Analysis of adjoining neighborhoods, among the densest in the state, shows abundant schools within the two-mile teaching radius (facilitating after-school visits). Our experience working with three of those schools in participatory restoration on the other side of the river has influenced the breakdown of steps and the scale of phases that could effectively combine this kind of participation with contracted work.
This is an ecological restoration plan. In addition to ecology, and those factors that influence the potential ecology, the plan conveys a vision of natural lands unexperienced by most urbanites. It envisions, analyzes and communicates the practical needs of bringing 'new' land into the public domain, of developing truly participatory restoration in conjunction with a key educational facility, and of restoring and managing the land over time with limited and unpredictable budgets.
The plan enumerates trajectories to establish prairie, oak savanna, and eventual forest as long-term goals. It describes innovative methods to achieve un-compacted soil structure and micro-topographic variability. The plan gives thorough descriptions of nine community types with 479 native species, which are viable ecologically, available, and manageable (for example, an initial seeding of 73 species in mesic prairie, with an eventual goal of 110). Reference sites and their floristic quality help give long-term guideposts. Within habitat types, character and species of visual essence are described, and the role of the landscape architect on-site in developing species patterns. Novel native plant assemblages are used in the flashy-river-influenced and stormwater-influenced areas to respond to those conditions effectively. Consideration is made for wildlife food and habitat through the seasons, especially the needs of migrating birds, endangered reptiles known to be on site and amphibians, which are a mainstay of this riparian corridor. Provision for layered, textured, variable, recognizable species and patterns is made to enrich the interaction of people and landscape. The plan incorporates flexibility, phasing, and a blending of contracted and community labor. Responsibilities for the land manager are identified (including seed collection and on-site plant nursery), the structure of a stewardship resources plan is discussed, with opportunities for UEC programming to develop its restoration framework.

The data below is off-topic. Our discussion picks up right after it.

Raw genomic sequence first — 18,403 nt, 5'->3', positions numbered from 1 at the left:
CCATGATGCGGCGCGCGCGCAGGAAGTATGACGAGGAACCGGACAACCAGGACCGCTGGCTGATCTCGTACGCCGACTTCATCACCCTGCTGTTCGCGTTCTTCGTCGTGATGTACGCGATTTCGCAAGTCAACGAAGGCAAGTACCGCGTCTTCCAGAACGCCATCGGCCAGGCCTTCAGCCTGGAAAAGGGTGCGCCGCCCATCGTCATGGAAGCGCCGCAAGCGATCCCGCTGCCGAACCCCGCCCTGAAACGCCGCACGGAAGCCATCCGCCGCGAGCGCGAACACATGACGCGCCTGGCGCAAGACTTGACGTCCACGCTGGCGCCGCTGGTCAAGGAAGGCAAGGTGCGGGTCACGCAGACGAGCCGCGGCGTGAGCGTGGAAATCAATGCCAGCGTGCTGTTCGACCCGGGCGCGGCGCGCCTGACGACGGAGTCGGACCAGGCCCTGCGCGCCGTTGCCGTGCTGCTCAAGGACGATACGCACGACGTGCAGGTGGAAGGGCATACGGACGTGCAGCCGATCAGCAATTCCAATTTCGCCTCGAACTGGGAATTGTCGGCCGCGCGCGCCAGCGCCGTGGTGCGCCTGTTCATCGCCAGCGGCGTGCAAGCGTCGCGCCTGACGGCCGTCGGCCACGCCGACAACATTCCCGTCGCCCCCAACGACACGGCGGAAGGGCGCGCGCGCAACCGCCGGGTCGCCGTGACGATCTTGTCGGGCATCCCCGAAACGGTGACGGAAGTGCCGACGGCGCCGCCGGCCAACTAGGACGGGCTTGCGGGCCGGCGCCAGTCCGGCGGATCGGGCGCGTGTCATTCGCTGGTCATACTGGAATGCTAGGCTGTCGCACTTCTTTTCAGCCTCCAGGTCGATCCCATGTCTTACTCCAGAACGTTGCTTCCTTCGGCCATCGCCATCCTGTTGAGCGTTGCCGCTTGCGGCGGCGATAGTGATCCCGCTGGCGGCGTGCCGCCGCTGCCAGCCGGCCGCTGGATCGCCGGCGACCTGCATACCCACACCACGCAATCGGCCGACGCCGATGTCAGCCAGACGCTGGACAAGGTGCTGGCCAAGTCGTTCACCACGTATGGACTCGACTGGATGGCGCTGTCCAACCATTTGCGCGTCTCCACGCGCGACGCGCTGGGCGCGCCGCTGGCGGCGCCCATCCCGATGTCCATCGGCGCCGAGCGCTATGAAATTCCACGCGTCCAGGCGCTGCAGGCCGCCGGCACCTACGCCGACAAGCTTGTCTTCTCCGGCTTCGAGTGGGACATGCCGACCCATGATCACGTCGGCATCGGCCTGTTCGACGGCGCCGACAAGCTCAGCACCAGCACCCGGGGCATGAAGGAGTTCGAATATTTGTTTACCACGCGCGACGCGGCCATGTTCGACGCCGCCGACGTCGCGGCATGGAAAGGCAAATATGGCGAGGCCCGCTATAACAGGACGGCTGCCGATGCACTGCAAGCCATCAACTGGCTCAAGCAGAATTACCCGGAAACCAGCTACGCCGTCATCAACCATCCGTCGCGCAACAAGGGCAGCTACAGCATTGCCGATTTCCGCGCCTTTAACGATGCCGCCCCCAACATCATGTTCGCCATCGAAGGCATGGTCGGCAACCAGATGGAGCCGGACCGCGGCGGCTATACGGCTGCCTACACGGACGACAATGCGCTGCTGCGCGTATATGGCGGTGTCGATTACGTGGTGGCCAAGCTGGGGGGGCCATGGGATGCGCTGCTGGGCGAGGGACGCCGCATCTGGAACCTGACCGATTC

In the domain of urban ecology, this project impacts both 'urban' and 'ecology.' It embeds a wild and healthy place along a still-resilient river in the city, accessible only by walking or biking, big enough to surround you with nature, and without designed structure that can draw attention from the real art... that of life. Ecological restoration values the next-door as well as the far-away. Design plays a strong role in restoration within the fabric of cities, in our next-door places, working out how to strengthen the relationships of people with nature to the sustained benefit of both.
Design: Landscapes of Place, LLC
Nancy M. Aten, ASLA,
Consultant: Landscapes of Place, LLC
Dan Collins, P.E.
Consultant: White Ecological
Marc C. White
Consultant: Darrel Morrison, FASLA
Technical Assistance: Department of Geosciences, University of Wisconsin - Milwaukee
Tom Hooyer; Bill Kean
Rivet, LLC (Project Management)
Menomonee Valley Partners, Inc.
Redevelopment Authority of the City of Milwaukee
Wisconsin Department of Natural Resources
Urban Ecology Center
Friends of the Hank Aaron State Trail
Alfred Benesch & Company, with:
Wenk Associates, Inc.
The Kubala Washatko Architects, Inc.
The Sigma Group
Gestra Engineering, Inc.
Great Lakes Ecological Services, LLC
Marek Landscaping, LLC
Mainstream Restoration, Inc.